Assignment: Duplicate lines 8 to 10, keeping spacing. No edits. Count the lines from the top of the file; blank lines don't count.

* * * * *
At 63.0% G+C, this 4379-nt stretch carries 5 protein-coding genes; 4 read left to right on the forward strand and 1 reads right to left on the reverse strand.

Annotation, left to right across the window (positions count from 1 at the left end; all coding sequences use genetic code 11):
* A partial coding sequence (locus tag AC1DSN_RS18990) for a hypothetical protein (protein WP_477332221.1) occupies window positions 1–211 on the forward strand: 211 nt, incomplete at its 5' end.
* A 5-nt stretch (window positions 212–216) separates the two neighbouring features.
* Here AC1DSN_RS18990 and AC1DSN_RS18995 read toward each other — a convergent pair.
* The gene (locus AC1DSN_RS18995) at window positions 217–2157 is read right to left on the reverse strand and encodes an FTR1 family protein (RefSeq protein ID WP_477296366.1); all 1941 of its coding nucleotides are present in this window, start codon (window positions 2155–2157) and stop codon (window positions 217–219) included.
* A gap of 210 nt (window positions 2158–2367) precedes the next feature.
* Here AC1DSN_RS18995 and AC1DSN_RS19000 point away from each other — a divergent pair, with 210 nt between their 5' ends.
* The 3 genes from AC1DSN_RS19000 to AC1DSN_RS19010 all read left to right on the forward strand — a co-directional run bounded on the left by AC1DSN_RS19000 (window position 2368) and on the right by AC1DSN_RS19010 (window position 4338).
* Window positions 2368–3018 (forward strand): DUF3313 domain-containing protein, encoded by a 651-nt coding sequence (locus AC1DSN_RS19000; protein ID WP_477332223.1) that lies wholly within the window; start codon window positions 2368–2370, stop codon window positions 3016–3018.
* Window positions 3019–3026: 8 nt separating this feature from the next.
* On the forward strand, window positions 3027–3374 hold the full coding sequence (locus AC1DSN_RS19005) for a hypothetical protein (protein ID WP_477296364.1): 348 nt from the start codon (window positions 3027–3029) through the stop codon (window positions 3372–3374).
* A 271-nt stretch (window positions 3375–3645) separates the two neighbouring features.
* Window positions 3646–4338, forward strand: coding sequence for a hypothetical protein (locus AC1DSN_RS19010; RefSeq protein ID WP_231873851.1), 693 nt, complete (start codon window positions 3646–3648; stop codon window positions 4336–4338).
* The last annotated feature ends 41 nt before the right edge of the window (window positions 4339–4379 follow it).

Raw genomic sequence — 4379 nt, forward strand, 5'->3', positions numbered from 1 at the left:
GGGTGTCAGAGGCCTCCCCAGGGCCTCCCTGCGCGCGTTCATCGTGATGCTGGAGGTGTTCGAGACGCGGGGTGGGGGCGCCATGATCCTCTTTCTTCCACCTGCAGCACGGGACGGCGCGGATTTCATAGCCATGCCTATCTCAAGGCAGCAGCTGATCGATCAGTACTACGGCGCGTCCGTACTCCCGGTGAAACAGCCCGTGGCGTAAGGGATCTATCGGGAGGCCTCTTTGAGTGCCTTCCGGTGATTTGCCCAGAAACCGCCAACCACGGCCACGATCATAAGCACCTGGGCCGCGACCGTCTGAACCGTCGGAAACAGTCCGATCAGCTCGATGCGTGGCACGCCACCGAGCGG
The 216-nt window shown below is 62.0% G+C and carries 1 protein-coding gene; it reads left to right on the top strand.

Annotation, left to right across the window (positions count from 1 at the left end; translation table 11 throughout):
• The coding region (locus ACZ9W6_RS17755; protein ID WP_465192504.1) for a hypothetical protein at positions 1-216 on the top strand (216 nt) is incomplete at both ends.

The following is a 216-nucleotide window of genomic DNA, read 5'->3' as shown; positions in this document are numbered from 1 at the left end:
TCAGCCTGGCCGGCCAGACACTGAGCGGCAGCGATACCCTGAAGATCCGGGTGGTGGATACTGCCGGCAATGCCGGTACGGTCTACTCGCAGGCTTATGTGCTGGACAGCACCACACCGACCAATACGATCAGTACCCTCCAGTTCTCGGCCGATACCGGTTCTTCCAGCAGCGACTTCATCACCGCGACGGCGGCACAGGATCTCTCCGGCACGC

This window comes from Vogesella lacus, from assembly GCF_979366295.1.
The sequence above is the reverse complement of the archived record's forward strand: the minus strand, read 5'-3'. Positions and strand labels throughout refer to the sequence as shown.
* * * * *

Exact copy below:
* Here AC1DSN_RS18995 and AC1DSN_RS19000 point away from each other — a divergent pair, with 210 nt between their 5' ends.
* The 3 genes from AC1DSN_RS19000 to AC1DSN_RS19010 all read left to right on the forward strand — a co-directional run bounded on the left by AC1DSN_RS19000 (window position 2368) and on the right by AC1DSN_RS19010 (window position 4338).
* Window positions 2368–3018 (forward strand): DUF3313 domain-containing protein, encoded by a 651-nt coding sequence (locus AC1DSN_RS19000; protein ID WP_477332223.1) that lies wholly within the window; start codon window positions 2368–2370, stop codon window positions 3016–3018.